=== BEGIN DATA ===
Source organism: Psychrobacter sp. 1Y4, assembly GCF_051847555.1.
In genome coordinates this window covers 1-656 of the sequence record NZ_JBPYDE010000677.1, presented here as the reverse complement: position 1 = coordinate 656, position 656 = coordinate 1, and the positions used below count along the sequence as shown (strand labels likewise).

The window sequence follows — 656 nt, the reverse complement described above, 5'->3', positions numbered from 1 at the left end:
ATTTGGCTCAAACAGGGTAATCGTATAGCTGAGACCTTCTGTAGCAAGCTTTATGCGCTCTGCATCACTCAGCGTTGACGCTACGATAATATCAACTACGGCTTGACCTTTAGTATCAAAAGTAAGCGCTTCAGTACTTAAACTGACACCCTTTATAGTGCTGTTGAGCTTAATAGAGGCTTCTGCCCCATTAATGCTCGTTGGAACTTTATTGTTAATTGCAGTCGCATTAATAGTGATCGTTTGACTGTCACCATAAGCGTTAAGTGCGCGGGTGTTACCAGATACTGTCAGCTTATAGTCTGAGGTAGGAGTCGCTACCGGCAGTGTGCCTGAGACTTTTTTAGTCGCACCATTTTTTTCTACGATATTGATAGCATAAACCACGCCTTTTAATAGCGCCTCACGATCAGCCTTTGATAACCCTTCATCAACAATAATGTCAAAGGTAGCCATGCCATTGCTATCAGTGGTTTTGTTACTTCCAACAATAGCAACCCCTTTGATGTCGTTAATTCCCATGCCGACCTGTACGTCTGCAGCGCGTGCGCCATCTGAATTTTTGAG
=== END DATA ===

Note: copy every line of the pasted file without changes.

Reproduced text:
Source organism: Psychrobacter sp. 1Y4, assembly GCF_051847555.1.
In genome coordinates this window covers 1-656 of the sequence record NZ_JBPYDE010000677.1, presented here as the reverse complement: position 1 = coordinate 656, position 656 = coordinate 1, and the positions used below count along the sequence as shown (strand labels likewise).

The window sequence follows — 656 nt, the reverse complement described above, 5'->3', positions numbered from 1 at the left end:
ATTTGGCTCAAACAGGGTAATCGTATAGCTGAGACCTTCTGTAGCAAGCTTTATGCGCTCTGCATCACTCAGCGTTGACGCTACGATAATATCAACTACGGCTTGACCTTTAGTATCAAAAGTAAGCGCTTCAGTACTTAAACTGACACCCTTTATAGTGCTGTTGAGCTTAATAGAGGCTTCTGCCCCATTAATGCTCGTTGGAACTTTATTGTTAATTGCAGTCGCATTAATAGTGATCGTTTGACTGTCACCATAAGCGTTAAGTGCGCGGGTGTTACCAGATACTGTCAGCTTATAGTCTGAGGTAGGAGTCGCTACCGGCAGTGTGCCTGAGACTTTTTTAGTCGCACCATTTTTTTCTACGATATTGATAGCATAAACCACGCCTTTTAATAGCGCCTCACGATCAGCCTTTGATAACCCTTCATCAACAATAATGTCAAAGGTAGCCATGCCATTGCTATCAGTGGTTTTGTTACTTCCAACAATAGCAACCCCTTTGATGTCGTTAATTCCCATGCCGACCTGTACGTCTGCAGCGCGTGCGCCATCTGAATTTTTGAG